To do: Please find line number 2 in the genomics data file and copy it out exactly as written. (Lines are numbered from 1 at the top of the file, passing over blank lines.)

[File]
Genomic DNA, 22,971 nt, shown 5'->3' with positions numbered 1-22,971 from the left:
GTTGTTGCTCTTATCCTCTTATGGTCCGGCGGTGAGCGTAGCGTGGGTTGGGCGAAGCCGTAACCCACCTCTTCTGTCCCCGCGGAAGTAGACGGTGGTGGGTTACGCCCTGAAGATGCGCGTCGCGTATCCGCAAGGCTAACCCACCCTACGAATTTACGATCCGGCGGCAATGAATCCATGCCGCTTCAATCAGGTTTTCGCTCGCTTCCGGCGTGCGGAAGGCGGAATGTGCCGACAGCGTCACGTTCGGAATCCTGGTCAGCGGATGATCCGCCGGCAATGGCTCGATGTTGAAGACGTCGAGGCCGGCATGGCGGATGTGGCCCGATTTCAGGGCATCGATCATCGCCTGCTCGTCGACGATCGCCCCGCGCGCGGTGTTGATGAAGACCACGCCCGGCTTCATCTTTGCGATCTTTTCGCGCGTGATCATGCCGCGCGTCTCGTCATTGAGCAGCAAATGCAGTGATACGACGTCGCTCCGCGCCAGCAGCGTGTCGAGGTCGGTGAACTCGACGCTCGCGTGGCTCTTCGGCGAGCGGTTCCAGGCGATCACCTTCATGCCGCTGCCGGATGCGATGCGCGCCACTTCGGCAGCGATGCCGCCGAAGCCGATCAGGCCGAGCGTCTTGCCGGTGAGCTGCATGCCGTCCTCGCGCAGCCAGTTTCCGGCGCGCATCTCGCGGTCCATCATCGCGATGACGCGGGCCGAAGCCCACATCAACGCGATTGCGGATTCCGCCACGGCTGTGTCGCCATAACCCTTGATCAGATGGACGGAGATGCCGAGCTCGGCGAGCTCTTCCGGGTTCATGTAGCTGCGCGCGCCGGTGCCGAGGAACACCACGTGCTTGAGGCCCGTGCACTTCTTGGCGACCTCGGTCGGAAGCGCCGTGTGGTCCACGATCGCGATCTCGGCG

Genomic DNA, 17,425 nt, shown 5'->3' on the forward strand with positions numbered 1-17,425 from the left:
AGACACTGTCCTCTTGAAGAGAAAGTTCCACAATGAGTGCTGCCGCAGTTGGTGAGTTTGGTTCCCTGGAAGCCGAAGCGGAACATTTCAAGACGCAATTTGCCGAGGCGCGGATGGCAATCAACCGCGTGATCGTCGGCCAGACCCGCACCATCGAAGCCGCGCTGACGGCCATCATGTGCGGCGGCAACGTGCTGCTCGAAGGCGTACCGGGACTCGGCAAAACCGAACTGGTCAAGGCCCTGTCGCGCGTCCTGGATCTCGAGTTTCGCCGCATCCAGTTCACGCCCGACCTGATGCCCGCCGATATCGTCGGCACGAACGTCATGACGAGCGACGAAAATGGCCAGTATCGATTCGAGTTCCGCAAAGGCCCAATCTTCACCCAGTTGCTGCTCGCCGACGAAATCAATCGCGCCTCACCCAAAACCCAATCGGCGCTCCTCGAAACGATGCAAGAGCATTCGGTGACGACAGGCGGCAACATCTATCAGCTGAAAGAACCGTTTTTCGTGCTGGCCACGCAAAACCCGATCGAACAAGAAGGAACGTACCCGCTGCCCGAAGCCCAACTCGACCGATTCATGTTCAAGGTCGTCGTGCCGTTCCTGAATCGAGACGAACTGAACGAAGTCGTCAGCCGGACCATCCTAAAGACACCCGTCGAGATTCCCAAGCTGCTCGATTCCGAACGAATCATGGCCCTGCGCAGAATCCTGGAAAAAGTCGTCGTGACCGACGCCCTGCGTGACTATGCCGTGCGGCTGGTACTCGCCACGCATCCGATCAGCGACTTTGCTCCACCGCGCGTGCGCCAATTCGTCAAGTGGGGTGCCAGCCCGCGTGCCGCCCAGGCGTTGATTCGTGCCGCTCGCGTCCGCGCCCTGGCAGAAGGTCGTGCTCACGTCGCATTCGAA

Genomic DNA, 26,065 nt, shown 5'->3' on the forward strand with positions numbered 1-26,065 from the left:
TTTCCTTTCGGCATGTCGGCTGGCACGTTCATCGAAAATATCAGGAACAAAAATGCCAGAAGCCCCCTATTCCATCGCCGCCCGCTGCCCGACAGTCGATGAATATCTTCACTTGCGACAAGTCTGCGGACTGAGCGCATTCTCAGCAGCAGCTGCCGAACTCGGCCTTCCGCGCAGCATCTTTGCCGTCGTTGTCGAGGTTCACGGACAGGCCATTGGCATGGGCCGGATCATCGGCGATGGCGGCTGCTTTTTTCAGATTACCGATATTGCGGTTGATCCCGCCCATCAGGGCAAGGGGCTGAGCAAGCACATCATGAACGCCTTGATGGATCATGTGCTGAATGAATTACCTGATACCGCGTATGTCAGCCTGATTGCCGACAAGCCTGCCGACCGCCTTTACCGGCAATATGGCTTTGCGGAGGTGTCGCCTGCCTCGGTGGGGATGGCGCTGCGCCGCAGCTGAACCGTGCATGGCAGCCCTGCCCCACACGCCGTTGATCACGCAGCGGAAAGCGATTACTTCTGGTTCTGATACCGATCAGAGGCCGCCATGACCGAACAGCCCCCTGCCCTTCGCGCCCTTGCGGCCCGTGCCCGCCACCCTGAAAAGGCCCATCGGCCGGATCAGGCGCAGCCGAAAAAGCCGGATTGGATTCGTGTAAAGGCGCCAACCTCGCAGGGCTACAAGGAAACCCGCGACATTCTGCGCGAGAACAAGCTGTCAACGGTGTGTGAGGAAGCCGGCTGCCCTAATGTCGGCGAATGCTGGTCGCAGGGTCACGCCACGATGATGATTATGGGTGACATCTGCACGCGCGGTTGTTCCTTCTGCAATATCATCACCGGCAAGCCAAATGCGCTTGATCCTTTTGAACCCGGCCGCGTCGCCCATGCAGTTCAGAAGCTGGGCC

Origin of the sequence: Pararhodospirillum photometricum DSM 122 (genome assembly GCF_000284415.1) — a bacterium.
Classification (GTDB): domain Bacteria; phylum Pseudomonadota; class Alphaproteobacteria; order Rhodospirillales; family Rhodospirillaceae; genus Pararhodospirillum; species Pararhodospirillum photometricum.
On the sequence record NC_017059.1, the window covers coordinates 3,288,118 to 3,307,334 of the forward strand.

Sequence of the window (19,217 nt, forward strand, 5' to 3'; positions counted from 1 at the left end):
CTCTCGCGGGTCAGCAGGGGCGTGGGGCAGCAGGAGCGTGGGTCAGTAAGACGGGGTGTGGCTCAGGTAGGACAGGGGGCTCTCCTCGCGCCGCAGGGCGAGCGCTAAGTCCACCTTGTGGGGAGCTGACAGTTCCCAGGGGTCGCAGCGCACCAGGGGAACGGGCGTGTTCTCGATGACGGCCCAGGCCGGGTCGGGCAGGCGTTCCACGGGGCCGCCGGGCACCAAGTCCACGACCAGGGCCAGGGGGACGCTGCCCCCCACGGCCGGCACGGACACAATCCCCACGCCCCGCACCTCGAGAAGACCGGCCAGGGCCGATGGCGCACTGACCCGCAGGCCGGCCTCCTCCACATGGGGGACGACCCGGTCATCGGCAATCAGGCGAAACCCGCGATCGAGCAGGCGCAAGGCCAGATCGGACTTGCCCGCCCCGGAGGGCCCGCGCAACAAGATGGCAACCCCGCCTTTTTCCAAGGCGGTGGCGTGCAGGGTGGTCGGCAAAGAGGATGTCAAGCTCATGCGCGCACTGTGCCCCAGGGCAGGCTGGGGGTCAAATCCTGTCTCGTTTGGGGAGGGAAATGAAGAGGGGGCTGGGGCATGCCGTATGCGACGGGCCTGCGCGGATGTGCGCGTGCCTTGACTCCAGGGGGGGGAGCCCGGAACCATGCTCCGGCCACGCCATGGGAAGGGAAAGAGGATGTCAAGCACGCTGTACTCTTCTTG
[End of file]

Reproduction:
GTTGTTGCTCTTATCCTCTTATGGTCCGGCGGTGAGCGTAGCGTGGGTTGGGCGAAGCCGTAACCCACCTCTTCTGTCCCCGCGGAAGTAGACGGTGGTGGGTTACGCCCTGAAGATGCGCGTCGCGTATCCGCAAGGCTAACCCACCCTACGAATTTACGATCCGGCGGCAATGAATCCATGCCGCTTCAATCAGGTTTTCGCTCGCTTCCGGCGTGCGGAAGGCGGAATGTGCCGACAGCGTCACGTTCGGAATCCTGGTCAGCGGATGATCCGCCGGCAATGGCTCGATGTTGAAGACGTCGAGGCCGGCATGGCGGATGTGGCCCGATTTCAGGGCATCGATCATCGCCTGCTCGTCGACGATCGCCCCGCGCGCGGTGTTGATGAAGACCACGCCCGGCTTCATCTTTGCGATCTTTTCGCGCGTGATCATGCCGCGCGTCTCGTCATTGAGCAGCAAATGCAGTGATACGACGTCGCTCCGCGCCAGCAGCGTGTCGAGGTCGGTGAACTCGACGCTCGCGTGGCTCTTCGGCGAGCGGTTCCAGGCGATCACCTTCATGCCGCTGCCGGATGCGATGCGCGCCACTTCGGCAGCGATGCCGCCGAAGCCGATCAGGCCGAGCGTCTTGCCGGTGAGCTGCATGCCGTCCTCGCGCAGCCAGTTTCCGGCGCGCATCTCGCGGTCCATCATCGCGATGACGCGGGCCGAAGCCCACATCAACGCGATTGCGGATTCCGCCACGGCTGTGTCGCCATAACCCTTGATCAGATGGACGGAGATGCCGAGCTCGGCGAGCTCTTCCGGGTTCATGTAGCTGCGCGCGCCGGTGCCGAGGAACACCACGTGCTTGAGGCCCGTGCACTTCTTGGCGACCTCGGTCGGAAGCGCCGTGTGGTCCACGATCGCGATCTCGGCG